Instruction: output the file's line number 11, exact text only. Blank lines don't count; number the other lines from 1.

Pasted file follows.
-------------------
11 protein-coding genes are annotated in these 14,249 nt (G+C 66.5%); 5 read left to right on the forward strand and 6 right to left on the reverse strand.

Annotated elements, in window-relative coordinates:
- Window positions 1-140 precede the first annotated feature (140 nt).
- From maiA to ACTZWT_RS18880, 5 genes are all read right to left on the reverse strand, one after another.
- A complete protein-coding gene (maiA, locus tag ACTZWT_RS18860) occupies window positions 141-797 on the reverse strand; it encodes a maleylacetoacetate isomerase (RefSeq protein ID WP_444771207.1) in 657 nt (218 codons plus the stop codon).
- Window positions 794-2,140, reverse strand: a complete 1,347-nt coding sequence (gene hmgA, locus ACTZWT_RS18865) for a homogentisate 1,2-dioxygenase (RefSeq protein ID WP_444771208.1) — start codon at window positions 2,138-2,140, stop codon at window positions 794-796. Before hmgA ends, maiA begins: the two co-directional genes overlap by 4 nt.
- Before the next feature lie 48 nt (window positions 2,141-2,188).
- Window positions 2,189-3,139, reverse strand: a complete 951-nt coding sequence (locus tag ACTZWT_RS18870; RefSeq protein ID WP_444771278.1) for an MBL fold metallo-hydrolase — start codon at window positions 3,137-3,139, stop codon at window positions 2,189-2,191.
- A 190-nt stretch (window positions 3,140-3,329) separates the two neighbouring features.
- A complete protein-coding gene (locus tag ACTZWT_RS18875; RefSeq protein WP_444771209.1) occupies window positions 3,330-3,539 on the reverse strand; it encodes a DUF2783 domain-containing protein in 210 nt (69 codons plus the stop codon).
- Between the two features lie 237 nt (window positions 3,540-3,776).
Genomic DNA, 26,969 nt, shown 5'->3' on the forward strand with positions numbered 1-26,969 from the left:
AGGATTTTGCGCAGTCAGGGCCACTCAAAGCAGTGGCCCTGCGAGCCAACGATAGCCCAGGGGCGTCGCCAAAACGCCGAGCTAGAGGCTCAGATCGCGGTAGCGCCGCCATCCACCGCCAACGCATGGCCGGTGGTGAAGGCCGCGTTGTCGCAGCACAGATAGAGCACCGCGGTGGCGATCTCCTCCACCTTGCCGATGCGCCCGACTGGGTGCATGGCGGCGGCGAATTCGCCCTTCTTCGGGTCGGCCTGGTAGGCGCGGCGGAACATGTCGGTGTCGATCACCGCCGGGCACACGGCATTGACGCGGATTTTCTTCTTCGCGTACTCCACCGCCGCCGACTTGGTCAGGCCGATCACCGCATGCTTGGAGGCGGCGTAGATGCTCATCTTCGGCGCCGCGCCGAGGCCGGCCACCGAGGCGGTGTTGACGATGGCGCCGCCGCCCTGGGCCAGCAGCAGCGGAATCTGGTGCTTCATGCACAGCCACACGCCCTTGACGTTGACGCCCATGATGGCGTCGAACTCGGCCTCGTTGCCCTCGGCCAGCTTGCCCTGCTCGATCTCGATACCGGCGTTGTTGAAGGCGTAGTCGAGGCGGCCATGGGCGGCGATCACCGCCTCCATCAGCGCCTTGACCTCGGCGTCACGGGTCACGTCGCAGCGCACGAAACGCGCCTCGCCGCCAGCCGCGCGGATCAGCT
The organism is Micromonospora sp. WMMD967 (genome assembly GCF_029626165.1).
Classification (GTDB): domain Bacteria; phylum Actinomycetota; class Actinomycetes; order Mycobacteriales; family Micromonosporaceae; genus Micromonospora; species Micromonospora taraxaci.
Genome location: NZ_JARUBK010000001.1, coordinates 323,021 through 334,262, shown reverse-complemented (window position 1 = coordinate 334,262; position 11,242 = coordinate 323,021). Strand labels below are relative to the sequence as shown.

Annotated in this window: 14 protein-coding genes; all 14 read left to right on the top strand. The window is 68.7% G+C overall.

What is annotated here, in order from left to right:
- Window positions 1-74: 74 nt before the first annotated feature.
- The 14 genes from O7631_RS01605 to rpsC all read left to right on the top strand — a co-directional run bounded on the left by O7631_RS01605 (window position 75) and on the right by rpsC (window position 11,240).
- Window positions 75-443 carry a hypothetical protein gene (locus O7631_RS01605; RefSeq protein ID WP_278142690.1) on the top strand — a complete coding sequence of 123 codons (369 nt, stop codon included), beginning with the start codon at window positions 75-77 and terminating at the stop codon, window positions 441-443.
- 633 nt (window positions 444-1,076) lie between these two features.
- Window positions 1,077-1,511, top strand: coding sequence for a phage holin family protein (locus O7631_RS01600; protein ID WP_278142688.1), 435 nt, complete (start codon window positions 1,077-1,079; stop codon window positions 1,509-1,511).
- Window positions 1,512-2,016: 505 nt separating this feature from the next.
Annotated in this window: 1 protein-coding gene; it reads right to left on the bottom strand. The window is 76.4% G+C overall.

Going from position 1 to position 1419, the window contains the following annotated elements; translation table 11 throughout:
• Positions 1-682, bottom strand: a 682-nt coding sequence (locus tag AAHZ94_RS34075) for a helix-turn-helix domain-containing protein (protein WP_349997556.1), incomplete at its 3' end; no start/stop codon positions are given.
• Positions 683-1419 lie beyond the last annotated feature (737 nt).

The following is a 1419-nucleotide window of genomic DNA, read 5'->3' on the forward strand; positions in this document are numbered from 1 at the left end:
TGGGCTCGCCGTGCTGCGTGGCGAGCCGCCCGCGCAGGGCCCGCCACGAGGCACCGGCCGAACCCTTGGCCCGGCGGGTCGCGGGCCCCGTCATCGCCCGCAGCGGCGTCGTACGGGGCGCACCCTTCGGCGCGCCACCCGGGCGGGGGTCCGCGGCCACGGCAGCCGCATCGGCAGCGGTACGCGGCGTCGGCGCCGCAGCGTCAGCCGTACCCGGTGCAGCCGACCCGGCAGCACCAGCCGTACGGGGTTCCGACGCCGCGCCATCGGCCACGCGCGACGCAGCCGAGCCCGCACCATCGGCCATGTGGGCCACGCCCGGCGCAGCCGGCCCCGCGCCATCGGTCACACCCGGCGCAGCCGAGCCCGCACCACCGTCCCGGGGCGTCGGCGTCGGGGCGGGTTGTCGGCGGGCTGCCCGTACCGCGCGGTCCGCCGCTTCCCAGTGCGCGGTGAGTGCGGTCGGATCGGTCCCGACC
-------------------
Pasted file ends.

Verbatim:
- Between the two features lie 237 nt (window positions 3,540-3,776).